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Rickshaw School Leads Blind Students to the Light

I love a woman with spunk.

Tiffany Brar, a 25 year old visually impaired woman, is pushing new boundaries with Braille Without Borders. Using a rickshaw and some serious moxy, she’s bringing education to the blind in India.

Getting education as a woman is tough. Add a disability and we’re talking heroic levels of effort to get to school. Many parents in rural India simply do not have the time to guide their children to school, particularly girls.

The solution? Create a mobile, rickshaw based school named Jyothirgamaya – which translates to ‘from darkness to light’.

Photo from Meanest Indian via photopin cc
Photo from Meanest Indian via photopin cc

The school travels to students and teaches Braille, spoken English, basic math and computer skills, as well as life skills such as personal hygiene and grooming. Though perhaps, the most empowering lesson the school has to teach is how to use the white walking canes that the western world is familiar with.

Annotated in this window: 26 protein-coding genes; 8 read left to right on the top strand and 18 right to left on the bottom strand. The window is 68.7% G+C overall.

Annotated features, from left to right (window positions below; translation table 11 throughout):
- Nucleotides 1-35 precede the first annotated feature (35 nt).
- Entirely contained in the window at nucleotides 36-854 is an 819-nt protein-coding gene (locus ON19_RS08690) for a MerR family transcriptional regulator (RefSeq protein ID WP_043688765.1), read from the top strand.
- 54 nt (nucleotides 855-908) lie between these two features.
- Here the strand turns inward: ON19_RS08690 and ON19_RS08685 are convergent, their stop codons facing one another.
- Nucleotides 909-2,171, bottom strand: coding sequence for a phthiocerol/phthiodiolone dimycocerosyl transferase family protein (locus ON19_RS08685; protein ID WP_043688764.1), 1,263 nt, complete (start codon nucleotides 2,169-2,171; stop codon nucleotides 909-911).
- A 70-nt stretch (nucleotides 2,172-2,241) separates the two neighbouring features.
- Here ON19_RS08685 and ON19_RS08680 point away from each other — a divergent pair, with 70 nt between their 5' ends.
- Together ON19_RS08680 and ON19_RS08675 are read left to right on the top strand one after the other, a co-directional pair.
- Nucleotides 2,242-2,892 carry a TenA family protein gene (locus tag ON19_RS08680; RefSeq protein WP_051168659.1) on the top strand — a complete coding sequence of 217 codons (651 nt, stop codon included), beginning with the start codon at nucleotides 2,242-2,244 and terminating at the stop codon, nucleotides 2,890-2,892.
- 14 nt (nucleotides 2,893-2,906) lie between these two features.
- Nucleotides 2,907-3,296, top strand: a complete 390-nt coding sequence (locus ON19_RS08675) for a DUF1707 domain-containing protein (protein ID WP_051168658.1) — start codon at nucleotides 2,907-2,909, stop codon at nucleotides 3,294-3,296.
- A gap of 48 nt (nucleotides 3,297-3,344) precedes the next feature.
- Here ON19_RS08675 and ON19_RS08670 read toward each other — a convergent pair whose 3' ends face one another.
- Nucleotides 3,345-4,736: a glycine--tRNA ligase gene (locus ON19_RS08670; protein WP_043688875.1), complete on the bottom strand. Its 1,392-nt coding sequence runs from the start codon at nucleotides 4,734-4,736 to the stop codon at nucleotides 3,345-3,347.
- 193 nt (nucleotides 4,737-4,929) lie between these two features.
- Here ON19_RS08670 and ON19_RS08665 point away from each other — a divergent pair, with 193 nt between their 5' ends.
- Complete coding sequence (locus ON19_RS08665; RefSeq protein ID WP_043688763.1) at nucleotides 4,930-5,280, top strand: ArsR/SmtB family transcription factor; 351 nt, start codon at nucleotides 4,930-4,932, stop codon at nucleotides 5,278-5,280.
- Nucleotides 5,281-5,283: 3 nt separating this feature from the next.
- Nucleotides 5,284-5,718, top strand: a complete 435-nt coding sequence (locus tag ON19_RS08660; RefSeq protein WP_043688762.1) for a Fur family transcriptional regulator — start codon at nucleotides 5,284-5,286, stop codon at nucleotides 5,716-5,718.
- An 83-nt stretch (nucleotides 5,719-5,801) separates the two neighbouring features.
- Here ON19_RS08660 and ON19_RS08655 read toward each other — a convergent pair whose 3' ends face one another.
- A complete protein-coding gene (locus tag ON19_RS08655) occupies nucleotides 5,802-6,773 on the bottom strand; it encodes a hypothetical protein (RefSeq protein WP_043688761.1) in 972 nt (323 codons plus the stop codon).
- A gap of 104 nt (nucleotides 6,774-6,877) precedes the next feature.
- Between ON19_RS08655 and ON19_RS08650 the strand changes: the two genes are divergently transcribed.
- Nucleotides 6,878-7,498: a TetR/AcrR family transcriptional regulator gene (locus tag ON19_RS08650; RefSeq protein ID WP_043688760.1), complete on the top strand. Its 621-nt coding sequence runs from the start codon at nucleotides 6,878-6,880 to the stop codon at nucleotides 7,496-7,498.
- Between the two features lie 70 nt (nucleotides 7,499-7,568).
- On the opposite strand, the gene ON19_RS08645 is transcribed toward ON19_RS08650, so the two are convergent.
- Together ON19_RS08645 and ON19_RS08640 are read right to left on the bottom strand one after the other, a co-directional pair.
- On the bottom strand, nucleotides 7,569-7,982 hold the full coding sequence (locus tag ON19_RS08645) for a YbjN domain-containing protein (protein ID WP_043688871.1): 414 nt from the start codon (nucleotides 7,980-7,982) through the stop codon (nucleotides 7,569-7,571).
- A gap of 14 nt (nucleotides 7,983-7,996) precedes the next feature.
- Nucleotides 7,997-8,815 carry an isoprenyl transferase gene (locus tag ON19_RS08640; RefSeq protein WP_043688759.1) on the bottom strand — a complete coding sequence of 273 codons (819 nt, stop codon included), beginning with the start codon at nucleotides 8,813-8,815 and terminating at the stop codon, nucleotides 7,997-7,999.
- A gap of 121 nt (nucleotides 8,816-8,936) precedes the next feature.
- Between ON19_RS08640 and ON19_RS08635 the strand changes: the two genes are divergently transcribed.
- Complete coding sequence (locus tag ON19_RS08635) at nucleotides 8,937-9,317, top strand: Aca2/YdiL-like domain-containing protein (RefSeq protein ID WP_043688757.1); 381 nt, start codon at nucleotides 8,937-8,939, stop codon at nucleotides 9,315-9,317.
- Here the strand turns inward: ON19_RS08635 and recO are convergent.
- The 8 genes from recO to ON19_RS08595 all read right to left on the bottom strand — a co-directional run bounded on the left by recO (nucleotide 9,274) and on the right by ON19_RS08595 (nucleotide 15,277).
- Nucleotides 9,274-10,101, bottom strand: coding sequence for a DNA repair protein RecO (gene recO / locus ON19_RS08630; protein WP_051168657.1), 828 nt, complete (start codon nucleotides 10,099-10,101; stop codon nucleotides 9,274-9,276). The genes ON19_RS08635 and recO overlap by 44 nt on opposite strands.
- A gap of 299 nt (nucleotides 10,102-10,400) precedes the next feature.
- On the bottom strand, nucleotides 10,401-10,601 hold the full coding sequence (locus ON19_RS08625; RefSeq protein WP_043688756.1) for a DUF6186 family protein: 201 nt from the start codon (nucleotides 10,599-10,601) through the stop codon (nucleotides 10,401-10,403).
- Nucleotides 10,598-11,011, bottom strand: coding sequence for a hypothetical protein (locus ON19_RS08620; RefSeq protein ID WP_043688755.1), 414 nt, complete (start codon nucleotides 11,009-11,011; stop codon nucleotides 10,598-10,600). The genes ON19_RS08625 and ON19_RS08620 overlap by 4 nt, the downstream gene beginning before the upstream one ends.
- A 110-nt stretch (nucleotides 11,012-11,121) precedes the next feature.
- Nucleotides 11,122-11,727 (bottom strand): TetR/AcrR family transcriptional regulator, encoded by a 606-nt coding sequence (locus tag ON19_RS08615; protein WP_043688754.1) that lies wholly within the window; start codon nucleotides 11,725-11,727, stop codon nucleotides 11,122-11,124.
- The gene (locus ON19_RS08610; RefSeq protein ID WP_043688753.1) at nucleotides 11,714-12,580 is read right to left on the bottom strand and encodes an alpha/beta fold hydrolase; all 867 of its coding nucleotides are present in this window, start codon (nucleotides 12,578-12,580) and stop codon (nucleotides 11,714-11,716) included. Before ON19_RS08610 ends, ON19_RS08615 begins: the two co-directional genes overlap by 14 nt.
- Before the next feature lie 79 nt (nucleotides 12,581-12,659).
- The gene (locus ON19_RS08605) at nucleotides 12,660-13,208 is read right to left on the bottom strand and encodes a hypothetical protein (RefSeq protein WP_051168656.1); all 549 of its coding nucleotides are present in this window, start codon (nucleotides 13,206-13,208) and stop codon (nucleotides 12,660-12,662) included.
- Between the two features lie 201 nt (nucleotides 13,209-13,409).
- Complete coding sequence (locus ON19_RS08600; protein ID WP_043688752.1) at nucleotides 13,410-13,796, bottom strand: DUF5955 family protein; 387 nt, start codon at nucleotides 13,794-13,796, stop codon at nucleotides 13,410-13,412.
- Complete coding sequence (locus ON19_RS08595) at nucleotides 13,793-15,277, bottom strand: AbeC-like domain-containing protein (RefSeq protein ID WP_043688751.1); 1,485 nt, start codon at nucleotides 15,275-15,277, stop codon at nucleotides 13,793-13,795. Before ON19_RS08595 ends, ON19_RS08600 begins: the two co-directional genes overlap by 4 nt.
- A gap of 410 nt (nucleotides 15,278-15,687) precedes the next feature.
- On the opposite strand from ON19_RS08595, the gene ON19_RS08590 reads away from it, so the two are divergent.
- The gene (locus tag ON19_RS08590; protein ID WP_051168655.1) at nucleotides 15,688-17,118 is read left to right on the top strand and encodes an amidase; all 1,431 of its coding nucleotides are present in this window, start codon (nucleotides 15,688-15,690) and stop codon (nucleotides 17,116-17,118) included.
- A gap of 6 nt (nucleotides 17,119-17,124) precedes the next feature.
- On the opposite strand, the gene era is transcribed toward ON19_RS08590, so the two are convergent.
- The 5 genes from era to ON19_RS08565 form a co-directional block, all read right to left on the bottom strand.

Walking independently is not a skill that many Indian parents believe is possible for their child. Parents often see it as their loving duty to guide their children and actively discourage them from attempting to guide themselves. Brar admits that overcoming parental anxiety is one of her biggest challenges.

When Brar first met Bindu, a woman in her late twenties, she had never walked on her own. Her parents, out of concern for her safety, told her to not attempt walking alone.

“Bindu was so scared to use the cane,” says Brar in an article featured in The Guardian. “She kept saying: ‘I will never be able to walk. I will fall down.’”

But now, Brar happily reports that Bindu is currently learning how to dance.

I love the idea of a travelling school. Canadians have unique challenges related to how absurdly enormous our country is. I grew up in a tiny rural community and getting services was tough. This idea could be expanded to cover all kinds of needed, specialized, education resources in isolated rural and northern communities.

Any rural readers out there care to comment? What kind of services would you like to see visit your organization that you currently don’t have easy access to? Anybody familiar with services already using this strategy? Let me know in a comment!


Inclusion Blog Post

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